This Geforce GTX 560 uses 2048 MB video memory, and memory chips are placed on both sides of the card.
GTX 560 comes with one SLI connector. This means you can combine up to two GTX 560 cards in SLI mode for improved performance or image quality settings.
Motherboard: EVGA 4xSLI
CPU: Core i7 965 XE (Intel EIST and Vdrop enabled)
Memory: 6GB Corsair Dominator 12800 7-7-7-24
Harddisk: OCZ Vertex 2 100 GB
Power Supply: CoolerMaster Silent Pro Gold 800W
Case: CoolerMaster HAF X
Fan Controler: Kaze Master Pro 5.25"
Operating System: Win7 64-bit
AMD 11.8 CCC
3DMark 2011 is the new Futuremark synthetic test that has proven to be pretty realistic when it comes to estimating the graphics cards' punch. The benchmark rated out test subject, the GTX 560 2048MB, as eaqual to GTX 560 1024MB. Our gaming tests will reveal whether 3DMark 2011 was right on the money.
Aliens vs Predator
Even upping the resolution to 2560x1600 did not resulted in the GTX 560 2048MB performance leadership over GTX 560 1024MB.
Dirt 2 allowed for 2560x1600 gaming and, as you can see, there was no difference between 1GB and 2GB cards. As we said, only some games will actually report a performance difference between 1GB and 2GB versions of the GTX 560. You can check out the GPUZ shots below, which claim that Dirt2 is quite happy with 1GB memory buffers. On the other hand, Crysis 2 and Metro 2033 tend to like more memory, as they easily fill out 1.5GB of memory.
GTX 560 1024MB
GTX 560 2048MB
The GTX 560 2048MB allowed for pleasant 1920x1080 gaming in Aleins vs Predator and Dirt 2, even with maximum graphics settings, but Metro 2033 reminded that it's still a mid-range card. After all, maximum graphics settings in this game (without PhysX) are too much to bear for some high end cards, let alone midrange. However, that's not to say that gaming at 1080p with the GTX 560 is impossible - you'll just need to decrease detail settings.
You can see that Gainward GTX 560 2048MB at 2560x1600 is the only to score such a frame rate. The two cards with 1GB memory simply could not take what Metro 2033 had in store for them.
We couldn’t see a performance difference between the GTX 560 cards despite using high-res textures. Still, we noticed during gaming that Gainward’s GTX 560 2048MB exhibited no stutters whatsoever, which wasn’t the case with the 1024MB version. GPUZ shows that Crysis 2 likes a hefty frame buffer, as the GTX 560 1024MB’s tends to be completely filled out.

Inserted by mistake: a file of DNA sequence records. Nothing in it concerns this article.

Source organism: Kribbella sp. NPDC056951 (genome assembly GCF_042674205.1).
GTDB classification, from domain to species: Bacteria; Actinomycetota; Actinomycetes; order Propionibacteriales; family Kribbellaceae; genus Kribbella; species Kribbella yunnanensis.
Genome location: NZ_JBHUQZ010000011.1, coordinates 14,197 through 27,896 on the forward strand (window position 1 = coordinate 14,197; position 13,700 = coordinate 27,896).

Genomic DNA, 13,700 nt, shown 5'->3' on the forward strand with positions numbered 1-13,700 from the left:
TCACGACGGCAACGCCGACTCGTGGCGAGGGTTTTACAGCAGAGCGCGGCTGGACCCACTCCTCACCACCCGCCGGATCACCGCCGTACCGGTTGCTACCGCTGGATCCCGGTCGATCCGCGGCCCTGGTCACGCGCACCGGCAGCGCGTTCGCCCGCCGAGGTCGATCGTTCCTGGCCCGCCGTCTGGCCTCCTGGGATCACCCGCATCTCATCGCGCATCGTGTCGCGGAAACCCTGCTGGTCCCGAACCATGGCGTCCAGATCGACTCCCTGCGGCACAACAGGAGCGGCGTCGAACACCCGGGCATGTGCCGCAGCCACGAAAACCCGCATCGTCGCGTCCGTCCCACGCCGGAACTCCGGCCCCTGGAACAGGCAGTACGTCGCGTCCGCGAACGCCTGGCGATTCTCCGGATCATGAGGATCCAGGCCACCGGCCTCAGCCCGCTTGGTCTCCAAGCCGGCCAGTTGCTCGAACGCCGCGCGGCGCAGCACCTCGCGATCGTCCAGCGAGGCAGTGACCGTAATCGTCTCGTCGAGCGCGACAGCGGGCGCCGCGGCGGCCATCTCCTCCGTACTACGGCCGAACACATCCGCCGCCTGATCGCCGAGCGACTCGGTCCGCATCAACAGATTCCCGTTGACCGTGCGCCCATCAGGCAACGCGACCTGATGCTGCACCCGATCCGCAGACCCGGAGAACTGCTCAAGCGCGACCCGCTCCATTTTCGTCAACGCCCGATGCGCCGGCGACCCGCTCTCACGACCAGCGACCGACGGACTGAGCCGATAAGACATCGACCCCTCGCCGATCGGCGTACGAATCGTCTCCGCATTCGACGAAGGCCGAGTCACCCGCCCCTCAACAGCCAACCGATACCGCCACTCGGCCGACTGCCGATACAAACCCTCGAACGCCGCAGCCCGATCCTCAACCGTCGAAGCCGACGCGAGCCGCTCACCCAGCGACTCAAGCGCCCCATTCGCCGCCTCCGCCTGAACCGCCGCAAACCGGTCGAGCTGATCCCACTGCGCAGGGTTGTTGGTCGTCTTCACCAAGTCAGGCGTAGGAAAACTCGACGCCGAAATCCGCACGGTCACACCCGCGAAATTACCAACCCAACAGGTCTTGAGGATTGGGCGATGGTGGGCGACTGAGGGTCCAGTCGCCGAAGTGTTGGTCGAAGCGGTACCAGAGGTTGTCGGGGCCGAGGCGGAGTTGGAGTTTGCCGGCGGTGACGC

Gainward GTX 560 2048MB
As you can see from the picture below, even the GTX 560 2048MB’s memory buffer was filled out at one moment.
Overclocking the GF114 should not be a problem, regardless of whether it’s reference or specially designed GTX 560 Ti or GTX 560. Most GTX 560 Ti cards will run stable at 920+MHz. Gainward’s cooling provides a nice foundation for a healthy overclock and we got the following results. We managed to push the GPU from 810MHz to 930MHz. The memory ran at 1200MHz.
The GTX 560 2GB is almost inaudible,. The card isn’t much louder than the reference cards when the GPU is under load, but we expected it to be quieter or at least the same.
Consumption is in line with reference GTX 560 cards, mostly due to the fact that Gainward GTX 560 2048MB runs at reference clocks.
We tested Gainward’s GTX 560 2048MB card, which does great at 1680x1050 and 1920x1080. Depending on the game and graphics settings, you could also hit 2560x1600 without stutters.
Twice the amount of memory found on reference cards will probably catch the eye of less experienced users, as 1024MB of memory will be enough in for most of GTX 560 gaming. Naturally, there are benefits to more memory, mostly when graphics settings are maxed out at 2560x1600. However, the GTX 560’s GPU simply isn’t fast enough to handle such frame rates so the few frames more that you get by doubling the memory will hardly make a difference. Additional memory can however come in handy to users who use special game modes or those who like downsampling.
The fact that Gainward’s special cooling isn’t quieter than reference cooling, although it isn’t much louder either, it is a bit underwhelming. The card is inaudible when idle. The GTX 560 2048MB comes with standard HDMI out, which, coupled with quiet idle mode, may attract multimedia computer owners.
If you manage to find Gainward’s GTX 560 2048MB priced at €15-20 more than the reference version, then there is no reason why you shouldn’t invest in the future. The lowest price we managed to find is €40 higher than the 1GB version, here.